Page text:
I live in Orange County and mine went up 32%. Not to mention, the Department of Insurance has just raised homeowner's insurance by 4%... they had requested almost 19% and did not get it... so they will be coming back again next year and the year after until they get that 19% they were looking for originally.

    And then you have Easley taking his luxury vacations on OUR tax dollars! Gotta love it! Let's make it so nobody can afford to live in NC!

  • uncdeadhead Dec 19, 2008

    This is in retribution for the home sale transfer tax that was defeated in the election.

    If you live in any county and know a realtor, get them to go to the MLS and get the sales prices for comparable homes in your area for the past six months to a year and present that to the tax office. I have done so and have found homes in Orange County with our size and construction type in the comp area have decreased in sales price and are selling below the new revaluation from the county (the county says our home is worth $35,000 more than four years ago, but the current sales price for a comparable home is running $55,000 less than the new valuation).

    I will be having fun at the county offices in January!

  • Common Sense Man Dec 18, 2008

    "Orange County is a great place to live," Smith said. "We've got universities. We've got parks. We've got transportation. We've got the Research Triangle."

    Uhhhhhhhhhh, RTP isn't in Orange County.

  • buttercup1 Dec 18, 2008

    yea say that again they have it all in that tiny hillsborough hole, even two lanes all the way from I-40 through congested down town all the way up hwy 86 to Virginia. Take some of that money to make TREMENDOUS improvements! Im sorry my opinion Orange County is a horrible place to call home.....

  • Eduardo1 Dec 18, 2008

    when every thing in this country is going down, people known as appraisers who are must be related to certain birds who have their heads in the ground, or others who have their heads up their ...and are not aware of what is happpening in this country, with home sales dipping, foreclosures, job loses etc. I think we will be following, Greece, Japan, China and other countries with civil unrest and rioting in the streets, when enough people, start to say " I'm tired, and I'm not gonna take it anymore"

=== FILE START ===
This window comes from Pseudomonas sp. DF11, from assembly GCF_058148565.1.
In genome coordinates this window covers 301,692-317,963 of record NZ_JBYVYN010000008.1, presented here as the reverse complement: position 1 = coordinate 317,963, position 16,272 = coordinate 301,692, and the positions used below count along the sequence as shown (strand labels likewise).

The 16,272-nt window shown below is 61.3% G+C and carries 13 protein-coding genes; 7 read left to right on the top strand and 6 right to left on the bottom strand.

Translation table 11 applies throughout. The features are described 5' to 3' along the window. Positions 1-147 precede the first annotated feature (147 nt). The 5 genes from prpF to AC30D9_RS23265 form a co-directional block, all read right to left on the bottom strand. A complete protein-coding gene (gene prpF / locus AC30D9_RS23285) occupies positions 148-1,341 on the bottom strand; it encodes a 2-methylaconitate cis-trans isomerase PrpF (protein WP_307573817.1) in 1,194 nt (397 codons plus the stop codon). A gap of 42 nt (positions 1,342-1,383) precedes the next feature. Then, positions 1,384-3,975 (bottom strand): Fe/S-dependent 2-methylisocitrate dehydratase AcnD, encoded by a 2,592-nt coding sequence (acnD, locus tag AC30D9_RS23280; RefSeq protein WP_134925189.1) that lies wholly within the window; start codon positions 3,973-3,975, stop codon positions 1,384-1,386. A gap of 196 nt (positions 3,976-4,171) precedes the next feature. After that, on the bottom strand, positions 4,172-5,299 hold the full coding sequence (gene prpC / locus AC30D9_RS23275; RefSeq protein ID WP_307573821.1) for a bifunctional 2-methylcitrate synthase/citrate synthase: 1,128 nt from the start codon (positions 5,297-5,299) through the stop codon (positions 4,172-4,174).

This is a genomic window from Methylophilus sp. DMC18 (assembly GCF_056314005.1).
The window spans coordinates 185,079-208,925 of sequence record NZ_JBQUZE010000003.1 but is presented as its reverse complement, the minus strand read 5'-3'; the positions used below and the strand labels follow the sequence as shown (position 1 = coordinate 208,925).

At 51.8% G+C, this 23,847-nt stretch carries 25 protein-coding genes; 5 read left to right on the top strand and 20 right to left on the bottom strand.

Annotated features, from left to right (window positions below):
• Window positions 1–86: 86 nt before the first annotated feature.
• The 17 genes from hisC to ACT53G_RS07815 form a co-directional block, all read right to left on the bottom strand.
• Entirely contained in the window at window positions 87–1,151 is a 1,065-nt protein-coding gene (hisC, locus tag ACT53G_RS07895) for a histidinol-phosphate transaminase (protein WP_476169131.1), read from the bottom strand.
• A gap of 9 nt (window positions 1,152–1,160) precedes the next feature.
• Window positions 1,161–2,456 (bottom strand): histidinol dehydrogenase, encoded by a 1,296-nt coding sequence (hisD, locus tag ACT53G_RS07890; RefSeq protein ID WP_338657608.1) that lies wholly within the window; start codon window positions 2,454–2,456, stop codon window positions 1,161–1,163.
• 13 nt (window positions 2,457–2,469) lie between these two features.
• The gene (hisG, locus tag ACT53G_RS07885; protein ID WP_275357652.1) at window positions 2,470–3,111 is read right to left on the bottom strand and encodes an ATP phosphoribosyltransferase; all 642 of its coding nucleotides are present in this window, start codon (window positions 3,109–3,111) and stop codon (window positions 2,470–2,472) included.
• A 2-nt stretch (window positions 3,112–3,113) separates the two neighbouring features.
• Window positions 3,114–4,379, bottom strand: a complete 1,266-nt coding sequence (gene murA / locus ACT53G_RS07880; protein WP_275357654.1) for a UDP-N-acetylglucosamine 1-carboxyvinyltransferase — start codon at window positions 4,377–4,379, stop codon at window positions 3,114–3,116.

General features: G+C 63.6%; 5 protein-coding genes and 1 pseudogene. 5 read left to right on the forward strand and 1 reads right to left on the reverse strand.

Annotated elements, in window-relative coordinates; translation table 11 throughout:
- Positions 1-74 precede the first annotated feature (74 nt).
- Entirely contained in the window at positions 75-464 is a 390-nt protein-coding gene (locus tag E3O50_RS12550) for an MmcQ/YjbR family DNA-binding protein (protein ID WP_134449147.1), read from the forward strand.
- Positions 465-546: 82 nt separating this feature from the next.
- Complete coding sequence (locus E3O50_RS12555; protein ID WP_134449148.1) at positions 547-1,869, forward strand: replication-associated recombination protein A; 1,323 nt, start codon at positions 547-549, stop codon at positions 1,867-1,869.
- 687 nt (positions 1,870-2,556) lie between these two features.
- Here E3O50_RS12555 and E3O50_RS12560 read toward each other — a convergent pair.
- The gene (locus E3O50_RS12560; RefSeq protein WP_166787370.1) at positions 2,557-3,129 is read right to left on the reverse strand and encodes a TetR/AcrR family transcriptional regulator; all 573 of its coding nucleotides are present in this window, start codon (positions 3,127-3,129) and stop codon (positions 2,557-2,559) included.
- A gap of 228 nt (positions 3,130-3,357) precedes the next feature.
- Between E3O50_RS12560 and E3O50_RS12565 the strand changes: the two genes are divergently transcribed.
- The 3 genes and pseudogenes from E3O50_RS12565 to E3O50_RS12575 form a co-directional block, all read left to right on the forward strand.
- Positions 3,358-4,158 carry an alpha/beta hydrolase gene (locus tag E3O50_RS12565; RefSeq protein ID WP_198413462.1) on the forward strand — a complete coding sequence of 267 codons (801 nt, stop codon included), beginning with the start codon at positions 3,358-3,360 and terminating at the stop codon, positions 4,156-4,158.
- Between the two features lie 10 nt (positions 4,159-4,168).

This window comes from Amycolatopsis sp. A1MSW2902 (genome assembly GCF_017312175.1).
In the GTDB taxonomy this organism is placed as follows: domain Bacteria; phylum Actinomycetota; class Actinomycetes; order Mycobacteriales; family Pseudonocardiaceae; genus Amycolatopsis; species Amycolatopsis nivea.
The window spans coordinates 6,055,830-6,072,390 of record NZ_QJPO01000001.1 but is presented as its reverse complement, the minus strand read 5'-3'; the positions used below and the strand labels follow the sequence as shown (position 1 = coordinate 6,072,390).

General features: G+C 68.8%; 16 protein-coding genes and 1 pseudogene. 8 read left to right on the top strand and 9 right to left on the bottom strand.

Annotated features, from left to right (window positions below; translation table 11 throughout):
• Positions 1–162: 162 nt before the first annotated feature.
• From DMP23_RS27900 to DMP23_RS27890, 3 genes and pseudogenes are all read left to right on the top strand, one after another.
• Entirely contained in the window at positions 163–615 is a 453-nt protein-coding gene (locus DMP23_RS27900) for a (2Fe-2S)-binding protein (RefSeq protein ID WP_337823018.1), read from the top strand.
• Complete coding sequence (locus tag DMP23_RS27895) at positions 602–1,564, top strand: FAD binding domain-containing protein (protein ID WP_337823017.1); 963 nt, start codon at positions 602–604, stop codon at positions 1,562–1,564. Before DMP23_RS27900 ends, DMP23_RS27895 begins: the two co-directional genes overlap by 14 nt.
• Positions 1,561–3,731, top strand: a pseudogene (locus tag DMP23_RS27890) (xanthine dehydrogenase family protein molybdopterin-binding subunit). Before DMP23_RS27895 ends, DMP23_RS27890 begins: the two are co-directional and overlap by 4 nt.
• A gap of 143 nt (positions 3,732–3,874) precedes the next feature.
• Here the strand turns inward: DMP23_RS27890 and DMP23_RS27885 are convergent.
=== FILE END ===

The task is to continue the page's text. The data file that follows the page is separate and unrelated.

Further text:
• roadbrnr Dec 18, 2008

    People losing their jobs,struggling to pay the bills and mortgage.Now taxes are being raised.How much can folks take?

  • Tax Man Dec 18, 2008

    I moved here from California in 1993 - we had a great deal there - the county could only raise your taxes 2% per year as long as you owned your home, regardless of the value changes. That allows people who have retired on fixed incomes like social security to keep their homes, otherwise many have to sell because they cannot afford the taxes! Would like to see a similar law in NC - only for personal residences - once you buy it that fixes the value and then it can only increase a small amount each year!

  • foetine Dec 18, 2008

    Historic Hillsborough should have priceless houses.

  • Tax Man Dec 18, 2008

    Got a simple solution - if the tax assessor says your house is worth a certain value - tell him, "fine, I accept your cash offer to purchase my home today for that price" - if they won't then how can they justify the value? That is how any appraisal should be - the appraiser should fix a true price that you could get on the spot, that moment they sign the appraisal, and to back it up they should buy it for that price if you choose to sell! Would keep the appraisers honest - and the tax collector as well.